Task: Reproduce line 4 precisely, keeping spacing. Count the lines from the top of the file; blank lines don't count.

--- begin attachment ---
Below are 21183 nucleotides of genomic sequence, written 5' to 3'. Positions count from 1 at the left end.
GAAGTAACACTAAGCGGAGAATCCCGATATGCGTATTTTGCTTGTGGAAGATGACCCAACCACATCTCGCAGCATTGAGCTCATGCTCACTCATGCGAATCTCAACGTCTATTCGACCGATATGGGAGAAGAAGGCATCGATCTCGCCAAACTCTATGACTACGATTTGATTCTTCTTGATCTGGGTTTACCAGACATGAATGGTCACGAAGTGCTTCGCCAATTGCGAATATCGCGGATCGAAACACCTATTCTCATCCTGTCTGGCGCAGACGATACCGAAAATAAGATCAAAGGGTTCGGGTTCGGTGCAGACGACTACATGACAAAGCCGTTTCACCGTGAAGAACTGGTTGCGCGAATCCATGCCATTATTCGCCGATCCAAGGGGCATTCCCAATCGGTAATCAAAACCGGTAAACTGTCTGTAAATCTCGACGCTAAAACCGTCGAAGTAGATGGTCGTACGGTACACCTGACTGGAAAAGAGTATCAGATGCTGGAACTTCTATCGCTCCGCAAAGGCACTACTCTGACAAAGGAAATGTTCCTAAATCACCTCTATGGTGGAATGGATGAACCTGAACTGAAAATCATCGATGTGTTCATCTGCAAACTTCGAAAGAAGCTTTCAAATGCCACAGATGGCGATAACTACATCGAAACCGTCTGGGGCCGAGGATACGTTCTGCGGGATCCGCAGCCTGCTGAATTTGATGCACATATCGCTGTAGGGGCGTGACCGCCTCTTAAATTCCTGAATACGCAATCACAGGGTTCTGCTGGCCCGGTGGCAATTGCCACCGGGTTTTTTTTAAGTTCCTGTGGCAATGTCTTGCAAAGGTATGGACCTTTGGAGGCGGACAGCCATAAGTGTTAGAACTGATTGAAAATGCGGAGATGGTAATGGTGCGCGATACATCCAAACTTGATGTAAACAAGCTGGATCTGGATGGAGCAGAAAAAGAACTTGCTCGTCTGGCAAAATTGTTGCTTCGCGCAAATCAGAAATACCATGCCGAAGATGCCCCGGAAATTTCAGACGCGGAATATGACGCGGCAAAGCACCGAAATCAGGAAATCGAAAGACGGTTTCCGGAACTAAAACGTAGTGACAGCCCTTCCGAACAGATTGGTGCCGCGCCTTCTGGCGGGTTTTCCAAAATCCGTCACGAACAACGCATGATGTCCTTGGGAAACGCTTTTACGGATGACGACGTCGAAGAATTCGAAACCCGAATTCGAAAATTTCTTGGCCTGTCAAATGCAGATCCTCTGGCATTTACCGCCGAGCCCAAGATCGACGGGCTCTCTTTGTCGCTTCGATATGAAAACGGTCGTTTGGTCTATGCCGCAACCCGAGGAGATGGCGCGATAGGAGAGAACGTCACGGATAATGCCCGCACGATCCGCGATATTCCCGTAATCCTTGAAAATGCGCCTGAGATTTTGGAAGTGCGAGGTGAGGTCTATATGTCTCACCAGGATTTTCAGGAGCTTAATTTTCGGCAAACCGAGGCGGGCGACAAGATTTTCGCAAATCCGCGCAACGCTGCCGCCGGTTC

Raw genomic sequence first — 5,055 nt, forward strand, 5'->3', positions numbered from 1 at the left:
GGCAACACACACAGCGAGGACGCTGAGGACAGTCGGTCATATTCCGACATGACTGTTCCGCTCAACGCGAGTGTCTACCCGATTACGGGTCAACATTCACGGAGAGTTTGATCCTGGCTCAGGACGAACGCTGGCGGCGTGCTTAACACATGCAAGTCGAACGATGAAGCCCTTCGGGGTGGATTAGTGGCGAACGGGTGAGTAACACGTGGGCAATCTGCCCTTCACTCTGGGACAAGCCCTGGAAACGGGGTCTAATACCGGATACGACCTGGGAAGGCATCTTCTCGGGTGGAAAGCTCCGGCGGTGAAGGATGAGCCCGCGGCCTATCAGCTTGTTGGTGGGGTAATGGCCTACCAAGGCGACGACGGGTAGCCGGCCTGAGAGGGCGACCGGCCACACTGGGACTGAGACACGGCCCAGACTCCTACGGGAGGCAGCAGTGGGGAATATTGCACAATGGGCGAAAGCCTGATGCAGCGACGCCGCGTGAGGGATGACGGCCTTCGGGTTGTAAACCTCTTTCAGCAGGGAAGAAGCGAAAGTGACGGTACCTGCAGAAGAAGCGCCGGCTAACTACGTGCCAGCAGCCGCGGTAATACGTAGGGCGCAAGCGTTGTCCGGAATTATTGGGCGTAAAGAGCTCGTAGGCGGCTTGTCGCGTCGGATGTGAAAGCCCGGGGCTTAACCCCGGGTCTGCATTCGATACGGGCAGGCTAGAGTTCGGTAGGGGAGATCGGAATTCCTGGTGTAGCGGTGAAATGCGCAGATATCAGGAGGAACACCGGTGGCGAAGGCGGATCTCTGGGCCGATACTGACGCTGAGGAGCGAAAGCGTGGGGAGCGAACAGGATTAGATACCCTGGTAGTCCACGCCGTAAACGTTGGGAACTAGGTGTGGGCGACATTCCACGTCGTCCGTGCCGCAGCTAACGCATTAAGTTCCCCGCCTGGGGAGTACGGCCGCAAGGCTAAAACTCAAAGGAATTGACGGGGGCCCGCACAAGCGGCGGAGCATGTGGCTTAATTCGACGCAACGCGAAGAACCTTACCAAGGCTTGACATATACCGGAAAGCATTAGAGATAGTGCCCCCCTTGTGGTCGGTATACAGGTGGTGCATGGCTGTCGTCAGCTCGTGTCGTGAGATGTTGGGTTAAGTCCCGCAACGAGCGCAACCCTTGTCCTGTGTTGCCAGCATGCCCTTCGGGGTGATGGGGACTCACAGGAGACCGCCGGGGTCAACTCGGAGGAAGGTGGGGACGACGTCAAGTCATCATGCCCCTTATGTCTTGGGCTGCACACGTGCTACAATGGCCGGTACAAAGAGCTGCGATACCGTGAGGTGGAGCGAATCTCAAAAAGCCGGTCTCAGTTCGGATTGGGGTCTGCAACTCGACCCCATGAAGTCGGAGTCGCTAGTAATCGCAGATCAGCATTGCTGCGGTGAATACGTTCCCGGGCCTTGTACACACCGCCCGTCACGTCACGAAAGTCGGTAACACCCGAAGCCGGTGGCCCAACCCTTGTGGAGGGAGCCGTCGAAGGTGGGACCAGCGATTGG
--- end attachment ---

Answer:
GGCAACACACACAGCGAGGACGCTGAGGACAGTCGGTCATATTCCGACATGACTGTTCCGCTCAACGCGAGTGTCTACCCGATTACGGGTCAACATTCACGGAGAGTTTGATCCTGGCTCAGGACGAACGCTGGCGGCGTGCTTAACACATGCAAGTCGAACGATGAAGCCCTTCGGGGTGGATTAGTGGCGAACGGGTGAGTAACACGTGGGCAATCTGCCCTTCACTCTGGGACAAGCCCTGGAAACGGGGTCTAATACCGGATACGACCTGGGAAGGCATCTTCTCGGGTGGAAAGCTCCGGCGGTGAAGGATGAGCCCGCGGCCTATCAGCTTGTTGGTGGGGTAATGGCCTACCAAGGCGACGACGGGTAGCCGGCCTGAGAGGGCGACCGGCCACACTGGGACTGAGACACGGCCCAGACTCCTACGGGAGGCAGCAGTGGGGAATATTGCACAATGGGCGAAAGCCTGATGCAGCGACGCCGCGTGAGGGATGACGGCCTTCGGGTTGTAAACCTCTTTCAGCAGGGAAGAAGCGAAAGTGACGGTACCTGCAGAAGAAGCGCCGGCTAACTACGTGCCAGCAGCCGCGGTAATACGTAGGGCGCAAGCGTTGTCCGGAATTATTGGGCGTAAAGAGCTCGTAGGCGGCTTGTCGCGTCGGATGTGAAAGCCCGGGGCTTAACCCCGGGTCTGCATTCGATACGGGCAGGCTAGAGTTCGGTAGGGGAGATCGGAATTCCTGGTGTAGCGGTGAAATGCGCAGATATCAGGAGGAACACCGGTGGCGAAGGCGGATCTCTGGGCCGATACTGACGCTGAGGAGCGAAAGCGTGGGGAGCGAACAGGATTAGATACCCTGGTAGTCCACGCCGTAAACGTTGGGAACTAGGTGTGGGCGACATTCCACGTCGTCCGTGCCGCAGCTAACGCATTAAGTTCCCCGCCTGGGGAGTACGGCCGCAAGGCTAAAACTCAAAGGAATTGACGGGGGCCCGCACAAGCGGCGGAGCATGTGGCTTAATTCGACGCAACGCGAAGAACCTTACCAAGGCTTGACATATACCGGAAAGCATTAGAGATAGTGCCCCCCTTGTGGTCGGTATACAGGTGGTGCATGGCTGTCGTCAGCTCGTGTCGTGAGATGTTGGGTTAAGTCCCGCAACGAGCGCAACCCTTGTCCTGTGTTGCCAGCATGCCCTTCGGGGTGATGGGGACTCACAGGAGACCGCCGGGGTCAACTCGGAGGAAGGTGGGGACGACGTCAAGTCATCATGCCCCTTATGTCTTGGGCTGCACACGTGCTACAATGGCCGGTACAAAGAGCTGCGATACCGTGAGGTGGAGCGAATCTCAAAAAGCCGGTCTCAGTTCGGATTGGGGTCTGCAACTCGACCCCATGAAGTCGGAGTCGCTAGTAATCGCAGATCAGCATTGCTGCGGTGAATACGTTCCCGGGCCTTGTACACACCGCCCGTCACGTCACGAAAGTCGGTAACACCCGAAGCCGGTGGCCCAACCCTTGTGGAGGGAGCCGTCGAAGGTGGGACCAGCGATTGG